Research has found Irish soil thought to have medicinal properties appears to carry superbug-busting potential.

Experts investigated soil that originated from an area of Northern Ireland known as the Boho Highlands. The region’s alkaline grassland and the soil has long been reputed to have healing properties.

The study revealed that the dirt does in fact contain a previously unknown strain of bacteria, which appears to be effective against four of the top six superbugs that are resistant to antibiotics.

The area had been populated by Druids over 1,500 years ago, and was well-known for its healing dirt. Locals had traditionally wrapped a small amount of soil in cotton cloth and used it to heal ailments like toothache, throat and neck infections.

The new investigation uncovered an entirely new strain of bacteria dubbed ‘Streptomyces sp. Myrophorea’.

The newly-identified strain was found to inhibit the growth of four of the top six multi-resistant pathogens responsible for healthcare-associated infections: Vancomycin resistant Enterococcus faecium (VRE), methicillin-resistant Staphylococcus aureus (MRSA), Klebsiella pneumonia, and Carbenepenem-resistant Acinetobacter baumanii.

The new strain also appears to inhibit both gram positive and gram negative bacteria, which have different cell wall structures and vary in their resistance to antibiotics. Usually gram negative strains are more resistant.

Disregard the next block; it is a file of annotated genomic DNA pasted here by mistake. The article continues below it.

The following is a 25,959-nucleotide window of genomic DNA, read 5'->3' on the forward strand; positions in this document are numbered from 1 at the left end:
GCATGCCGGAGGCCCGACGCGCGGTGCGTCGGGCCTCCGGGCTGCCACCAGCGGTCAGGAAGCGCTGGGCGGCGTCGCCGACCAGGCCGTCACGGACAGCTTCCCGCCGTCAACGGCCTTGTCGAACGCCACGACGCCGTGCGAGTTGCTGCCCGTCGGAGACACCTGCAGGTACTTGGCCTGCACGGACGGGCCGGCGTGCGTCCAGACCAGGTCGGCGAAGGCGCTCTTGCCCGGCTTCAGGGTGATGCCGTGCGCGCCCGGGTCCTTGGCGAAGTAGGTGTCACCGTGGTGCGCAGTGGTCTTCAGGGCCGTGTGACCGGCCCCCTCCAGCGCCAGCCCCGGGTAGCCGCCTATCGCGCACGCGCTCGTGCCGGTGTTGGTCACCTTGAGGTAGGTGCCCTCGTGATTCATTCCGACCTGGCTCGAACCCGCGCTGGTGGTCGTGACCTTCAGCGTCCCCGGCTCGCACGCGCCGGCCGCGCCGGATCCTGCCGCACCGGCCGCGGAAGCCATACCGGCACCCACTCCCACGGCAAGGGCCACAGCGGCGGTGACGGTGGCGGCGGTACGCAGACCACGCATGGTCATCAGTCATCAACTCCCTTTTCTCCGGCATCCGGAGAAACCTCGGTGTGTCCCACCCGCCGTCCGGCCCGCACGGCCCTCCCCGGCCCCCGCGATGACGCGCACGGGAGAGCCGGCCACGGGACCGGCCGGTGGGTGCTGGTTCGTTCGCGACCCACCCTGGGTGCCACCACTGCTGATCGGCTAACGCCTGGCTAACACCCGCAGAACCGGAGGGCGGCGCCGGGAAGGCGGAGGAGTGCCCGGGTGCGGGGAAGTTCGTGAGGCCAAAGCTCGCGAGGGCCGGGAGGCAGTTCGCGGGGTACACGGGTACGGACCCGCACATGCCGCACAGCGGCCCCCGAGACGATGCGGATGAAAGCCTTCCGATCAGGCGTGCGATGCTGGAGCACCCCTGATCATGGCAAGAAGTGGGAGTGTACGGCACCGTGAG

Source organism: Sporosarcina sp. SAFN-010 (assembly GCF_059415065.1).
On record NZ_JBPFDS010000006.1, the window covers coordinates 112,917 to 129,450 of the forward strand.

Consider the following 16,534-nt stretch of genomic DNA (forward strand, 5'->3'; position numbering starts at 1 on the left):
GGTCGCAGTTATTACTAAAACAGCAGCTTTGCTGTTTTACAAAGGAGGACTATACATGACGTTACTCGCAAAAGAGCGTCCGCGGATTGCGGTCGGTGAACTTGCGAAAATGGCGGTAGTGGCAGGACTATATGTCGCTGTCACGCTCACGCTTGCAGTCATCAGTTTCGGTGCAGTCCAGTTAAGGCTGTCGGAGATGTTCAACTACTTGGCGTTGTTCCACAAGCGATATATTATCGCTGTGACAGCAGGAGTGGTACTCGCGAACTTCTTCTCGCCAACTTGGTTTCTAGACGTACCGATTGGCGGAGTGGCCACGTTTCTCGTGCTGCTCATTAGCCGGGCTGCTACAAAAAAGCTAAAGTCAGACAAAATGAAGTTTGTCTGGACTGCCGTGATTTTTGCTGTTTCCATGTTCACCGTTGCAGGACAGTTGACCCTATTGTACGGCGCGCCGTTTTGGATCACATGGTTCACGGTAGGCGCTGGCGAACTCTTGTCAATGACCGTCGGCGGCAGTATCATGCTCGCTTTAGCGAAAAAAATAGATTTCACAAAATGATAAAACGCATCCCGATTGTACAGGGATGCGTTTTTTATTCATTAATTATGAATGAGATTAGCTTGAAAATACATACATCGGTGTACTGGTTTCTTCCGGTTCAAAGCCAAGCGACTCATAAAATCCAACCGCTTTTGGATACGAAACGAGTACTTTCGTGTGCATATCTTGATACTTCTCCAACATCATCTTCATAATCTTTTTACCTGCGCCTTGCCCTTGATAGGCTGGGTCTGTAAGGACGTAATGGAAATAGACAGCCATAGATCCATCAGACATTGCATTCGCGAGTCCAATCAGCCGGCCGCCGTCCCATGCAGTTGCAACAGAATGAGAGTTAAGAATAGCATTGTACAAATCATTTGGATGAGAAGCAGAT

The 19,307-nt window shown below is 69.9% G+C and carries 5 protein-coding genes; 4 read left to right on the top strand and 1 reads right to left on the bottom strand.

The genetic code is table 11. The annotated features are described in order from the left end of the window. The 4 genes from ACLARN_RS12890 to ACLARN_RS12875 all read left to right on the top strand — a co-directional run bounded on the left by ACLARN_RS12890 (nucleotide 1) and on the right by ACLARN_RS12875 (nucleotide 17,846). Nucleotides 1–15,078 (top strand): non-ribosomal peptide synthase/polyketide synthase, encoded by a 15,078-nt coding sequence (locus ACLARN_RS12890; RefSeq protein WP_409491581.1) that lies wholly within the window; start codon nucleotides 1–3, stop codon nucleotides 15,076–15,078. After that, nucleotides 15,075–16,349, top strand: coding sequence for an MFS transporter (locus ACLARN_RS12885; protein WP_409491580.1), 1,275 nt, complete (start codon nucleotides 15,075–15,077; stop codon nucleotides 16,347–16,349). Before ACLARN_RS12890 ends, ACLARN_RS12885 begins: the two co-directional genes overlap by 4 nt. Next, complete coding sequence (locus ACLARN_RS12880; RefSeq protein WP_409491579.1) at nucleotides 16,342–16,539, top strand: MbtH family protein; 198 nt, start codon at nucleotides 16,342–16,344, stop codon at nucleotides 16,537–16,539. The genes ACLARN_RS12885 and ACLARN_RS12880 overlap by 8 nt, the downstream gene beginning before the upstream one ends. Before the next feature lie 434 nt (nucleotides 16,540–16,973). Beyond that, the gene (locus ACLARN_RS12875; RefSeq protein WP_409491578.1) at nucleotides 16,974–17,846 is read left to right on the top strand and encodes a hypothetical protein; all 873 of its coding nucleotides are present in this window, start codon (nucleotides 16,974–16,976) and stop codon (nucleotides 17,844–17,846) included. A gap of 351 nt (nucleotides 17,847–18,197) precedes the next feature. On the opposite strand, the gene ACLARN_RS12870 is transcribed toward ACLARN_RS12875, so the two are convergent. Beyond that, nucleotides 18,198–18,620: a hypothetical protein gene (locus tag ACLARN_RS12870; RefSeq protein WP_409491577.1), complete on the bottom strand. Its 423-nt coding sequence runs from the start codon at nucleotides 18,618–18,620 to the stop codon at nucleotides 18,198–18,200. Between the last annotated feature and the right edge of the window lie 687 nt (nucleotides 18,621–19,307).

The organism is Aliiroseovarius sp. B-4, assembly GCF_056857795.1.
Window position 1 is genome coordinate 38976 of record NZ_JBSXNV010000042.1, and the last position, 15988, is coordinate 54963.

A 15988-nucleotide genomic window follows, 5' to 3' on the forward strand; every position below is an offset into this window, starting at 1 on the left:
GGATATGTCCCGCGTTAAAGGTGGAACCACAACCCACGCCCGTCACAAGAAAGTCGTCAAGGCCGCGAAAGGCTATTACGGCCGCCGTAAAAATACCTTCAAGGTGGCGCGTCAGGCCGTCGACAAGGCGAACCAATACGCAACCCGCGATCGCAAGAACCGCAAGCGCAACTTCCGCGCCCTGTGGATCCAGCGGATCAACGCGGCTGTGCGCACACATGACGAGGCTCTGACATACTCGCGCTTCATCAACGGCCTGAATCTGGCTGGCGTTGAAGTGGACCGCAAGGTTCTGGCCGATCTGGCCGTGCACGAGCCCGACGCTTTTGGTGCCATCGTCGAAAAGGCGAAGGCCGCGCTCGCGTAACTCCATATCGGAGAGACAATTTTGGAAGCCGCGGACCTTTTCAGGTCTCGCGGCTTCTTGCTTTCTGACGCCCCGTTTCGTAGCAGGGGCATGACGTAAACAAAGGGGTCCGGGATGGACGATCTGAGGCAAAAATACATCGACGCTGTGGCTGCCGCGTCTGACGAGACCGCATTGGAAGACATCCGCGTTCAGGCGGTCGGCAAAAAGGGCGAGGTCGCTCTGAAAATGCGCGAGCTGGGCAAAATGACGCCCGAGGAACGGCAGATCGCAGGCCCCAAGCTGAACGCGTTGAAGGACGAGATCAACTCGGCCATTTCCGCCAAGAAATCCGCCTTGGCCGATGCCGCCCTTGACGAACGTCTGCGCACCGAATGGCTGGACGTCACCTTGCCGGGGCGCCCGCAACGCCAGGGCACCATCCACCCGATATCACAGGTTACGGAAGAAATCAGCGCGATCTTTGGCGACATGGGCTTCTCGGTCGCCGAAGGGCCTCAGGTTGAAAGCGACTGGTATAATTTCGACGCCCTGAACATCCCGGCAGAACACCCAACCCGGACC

The research team has moved on to investigate exactly which component of the new strain prevents the growth of the pathogens.

Researcher Dr Gerry Quinn had previously lived in Boho and had heard of the local healing practices.

“The discovery of antimicrobial substances from Streptomyces sp.myrophorea will help in our search for new drugs to treat multi-resistant bacteria, the cause of many dangerous and lethal infections,” Dr Quinn said.

“We will now concentrate on the purification and identification of these antibiotics. We have also discovered additional antibacterial organisms from the same soil cure which may cover a broader spectrum of multi-resistant pathogens.”

Fellow researcher Professor Paul Dyson said it was an exciting step forward.

“This new strain of bacteria is effective against 4 of the top 6 pathogens that are resistant to antibiotics, including MRSA,” he said.

“Our discovery is an important step forward in the fight against antibiotic resistance.

“Our results show that folklore and traditional medicines are worth investigating in the search for new antibiotics.

“Scientists, historians and archaeologists can all have something to contribute to this task. It seems that part of the answer to this very modern problem might lie in the wisdom of the past.”

More information is accessible here.